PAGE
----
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A great deal of brain development happens after birth. During this period, sensory inputs and patterns of activity within the brain drive the refinement of circuits and the formation of synapses. This is well established for parts of the brain that receive signals from the outside world, such as sensory systems. Much less is known about the function of activity in shaping the development of non-sensory and sub-cortical systems. Dr. Sabatini will show that activity in a recurrent loop between the basal ganglia and cortex acts in a self-reinforcing manner. Thus manipulations that promote the activity of the direct pathway through the basal ganglia, and hence activate cortex, lead to greater innervation of the basal ganglia. His lab proposes that such self-reinforcing systems ensure the correct wiring of sub-cortical systems that lack the stereotyped topographic organization of sensory systems. Lastly, his lab proposes that early perturbations of such mechanisms can contribute to developmental disorders such as cerebral palsy and attention deficit hyperactivity disorder.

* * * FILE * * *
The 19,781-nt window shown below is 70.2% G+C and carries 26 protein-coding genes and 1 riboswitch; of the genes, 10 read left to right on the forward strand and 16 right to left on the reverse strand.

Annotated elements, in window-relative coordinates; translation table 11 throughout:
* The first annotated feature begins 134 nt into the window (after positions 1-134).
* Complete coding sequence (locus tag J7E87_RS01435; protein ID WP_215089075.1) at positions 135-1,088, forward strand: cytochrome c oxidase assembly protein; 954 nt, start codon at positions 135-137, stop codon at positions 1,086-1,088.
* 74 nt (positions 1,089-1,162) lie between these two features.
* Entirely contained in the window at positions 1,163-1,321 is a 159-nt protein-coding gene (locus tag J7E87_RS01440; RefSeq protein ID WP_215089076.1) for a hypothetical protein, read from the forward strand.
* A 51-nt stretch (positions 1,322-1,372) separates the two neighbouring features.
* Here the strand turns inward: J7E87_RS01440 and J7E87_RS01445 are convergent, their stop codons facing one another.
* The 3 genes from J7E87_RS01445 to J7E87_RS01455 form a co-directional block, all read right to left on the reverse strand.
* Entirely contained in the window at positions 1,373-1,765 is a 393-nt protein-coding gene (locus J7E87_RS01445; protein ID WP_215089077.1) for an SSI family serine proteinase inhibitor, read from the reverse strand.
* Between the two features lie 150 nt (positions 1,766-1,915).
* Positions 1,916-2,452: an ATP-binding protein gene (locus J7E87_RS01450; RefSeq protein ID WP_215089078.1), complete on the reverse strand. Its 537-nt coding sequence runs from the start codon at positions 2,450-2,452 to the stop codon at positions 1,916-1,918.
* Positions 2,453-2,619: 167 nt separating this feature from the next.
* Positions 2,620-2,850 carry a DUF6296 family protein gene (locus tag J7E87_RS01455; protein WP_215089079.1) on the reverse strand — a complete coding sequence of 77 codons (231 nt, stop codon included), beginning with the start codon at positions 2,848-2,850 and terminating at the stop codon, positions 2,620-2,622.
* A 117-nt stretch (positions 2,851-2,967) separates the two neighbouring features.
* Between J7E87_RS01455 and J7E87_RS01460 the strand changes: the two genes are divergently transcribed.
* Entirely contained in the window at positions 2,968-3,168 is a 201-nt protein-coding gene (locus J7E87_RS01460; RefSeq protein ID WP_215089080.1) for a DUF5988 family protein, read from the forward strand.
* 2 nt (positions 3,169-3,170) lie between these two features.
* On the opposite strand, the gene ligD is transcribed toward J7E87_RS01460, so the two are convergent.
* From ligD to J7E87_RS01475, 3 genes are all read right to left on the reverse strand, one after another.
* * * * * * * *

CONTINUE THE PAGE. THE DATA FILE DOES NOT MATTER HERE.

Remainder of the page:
The NIH Wednesday Afternoon Lecture Series includes weekly scientific talks by some of the top researchers in the biomedical sciences worldwide.